The lunacy of today's NBA trades has its origins in a well-meaning push for fairness and equality. In 1984, the league instituted a salary cap as a means to ensure competitive balance. As opposed to the NFL, which has a "hard cap" on salaries, the NBA's more-flexible "soft cap" permits teams to exceed their maximum annual salary allotment (this year, it's $55.63 million) under special circumstances. This list of special circumstances is long and hard to parse—there's the midlevel exception, the biannual exception, the rookie exception, and many, many more. But suffice it to say that the Jason Kidd deal, like most every NBA trade, grew distended on account of these baroque regulations.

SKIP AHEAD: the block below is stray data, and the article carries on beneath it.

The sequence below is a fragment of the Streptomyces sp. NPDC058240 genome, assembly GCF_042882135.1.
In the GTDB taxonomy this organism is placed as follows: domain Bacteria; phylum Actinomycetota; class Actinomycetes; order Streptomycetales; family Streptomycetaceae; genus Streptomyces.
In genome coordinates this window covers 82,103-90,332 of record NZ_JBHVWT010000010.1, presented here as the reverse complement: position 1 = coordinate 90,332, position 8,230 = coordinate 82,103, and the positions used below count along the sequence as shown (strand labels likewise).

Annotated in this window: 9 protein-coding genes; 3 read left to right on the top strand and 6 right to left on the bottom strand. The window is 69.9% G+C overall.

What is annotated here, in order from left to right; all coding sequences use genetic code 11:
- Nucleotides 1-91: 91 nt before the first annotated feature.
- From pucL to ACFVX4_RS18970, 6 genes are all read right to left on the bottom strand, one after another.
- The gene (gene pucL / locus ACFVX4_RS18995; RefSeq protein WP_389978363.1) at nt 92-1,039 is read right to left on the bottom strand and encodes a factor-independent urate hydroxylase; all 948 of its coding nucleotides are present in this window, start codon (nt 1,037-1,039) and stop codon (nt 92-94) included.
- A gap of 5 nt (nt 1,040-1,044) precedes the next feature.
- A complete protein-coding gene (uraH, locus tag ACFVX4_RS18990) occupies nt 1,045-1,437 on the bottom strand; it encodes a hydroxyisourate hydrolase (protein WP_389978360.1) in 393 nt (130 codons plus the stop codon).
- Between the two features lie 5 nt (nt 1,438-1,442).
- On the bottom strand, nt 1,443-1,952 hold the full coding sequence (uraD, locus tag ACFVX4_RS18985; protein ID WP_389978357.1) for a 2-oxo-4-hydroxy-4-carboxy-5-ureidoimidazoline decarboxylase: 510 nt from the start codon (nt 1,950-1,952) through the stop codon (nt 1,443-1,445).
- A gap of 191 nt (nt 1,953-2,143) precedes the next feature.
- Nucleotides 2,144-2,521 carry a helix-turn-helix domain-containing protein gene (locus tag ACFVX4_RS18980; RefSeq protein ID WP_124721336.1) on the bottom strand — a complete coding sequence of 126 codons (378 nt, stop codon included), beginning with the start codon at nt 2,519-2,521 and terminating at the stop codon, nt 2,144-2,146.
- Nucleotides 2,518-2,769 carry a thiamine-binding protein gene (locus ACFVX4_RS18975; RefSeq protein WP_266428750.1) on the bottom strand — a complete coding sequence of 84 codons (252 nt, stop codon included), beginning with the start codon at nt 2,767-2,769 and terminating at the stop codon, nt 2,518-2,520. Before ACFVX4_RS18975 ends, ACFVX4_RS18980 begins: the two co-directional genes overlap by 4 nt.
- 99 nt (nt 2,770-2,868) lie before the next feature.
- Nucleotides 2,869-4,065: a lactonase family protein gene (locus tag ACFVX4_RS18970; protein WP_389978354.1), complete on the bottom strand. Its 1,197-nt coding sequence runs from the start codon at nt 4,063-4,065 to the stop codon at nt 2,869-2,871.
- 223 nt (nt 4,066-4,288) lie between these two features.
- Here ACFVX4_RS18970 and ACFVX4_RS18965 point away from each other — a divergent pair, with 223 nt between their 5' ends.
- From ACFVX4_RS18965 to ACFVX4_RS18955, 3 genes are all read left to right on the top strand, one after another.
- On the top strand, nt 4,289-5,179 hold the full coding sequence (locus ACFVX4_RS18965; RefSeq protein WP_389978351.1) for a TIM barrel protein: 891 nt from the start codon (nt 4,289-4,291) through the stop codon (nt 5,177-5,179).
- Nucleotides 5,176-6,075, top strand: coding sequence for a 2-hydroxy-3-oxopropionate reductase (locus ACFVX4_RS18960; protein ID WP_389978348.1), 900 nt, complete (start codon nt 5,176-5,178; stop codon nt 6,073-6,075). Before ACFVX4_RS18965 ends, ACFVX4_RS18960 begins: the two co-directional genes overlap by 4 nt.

Teams that are over the salary cap—according to the ESPN.com trade machine, a whopping 28 of the NBA's 30 clubs have exceeded the cap, including the Mavs and Nets—are permitted to make trades, so long as the salaries they're receiving are roughly equivalent to the salaries they're giving up. (By the letter of the law, the trading team can only get back 125 percent plus $100,000 of the aggregate salary it's giving up.) So, in order to acquire Kidd, the Mavs couldn't merely give the Nets a couple of draft picks and a few young players. Rather, they had to match Kidd's $20 million annual salary with $20 million worth of expendable talent. In today's NBA, that means a boatload of second-tier players. In the first iteration of the Kidd trade, Dallas was to ship Harris, Devean George, Jerry Stackhouse, DeSagana Diop, and Maurice Ager to New Jersey (along with two first-round picks and $3 million in cash).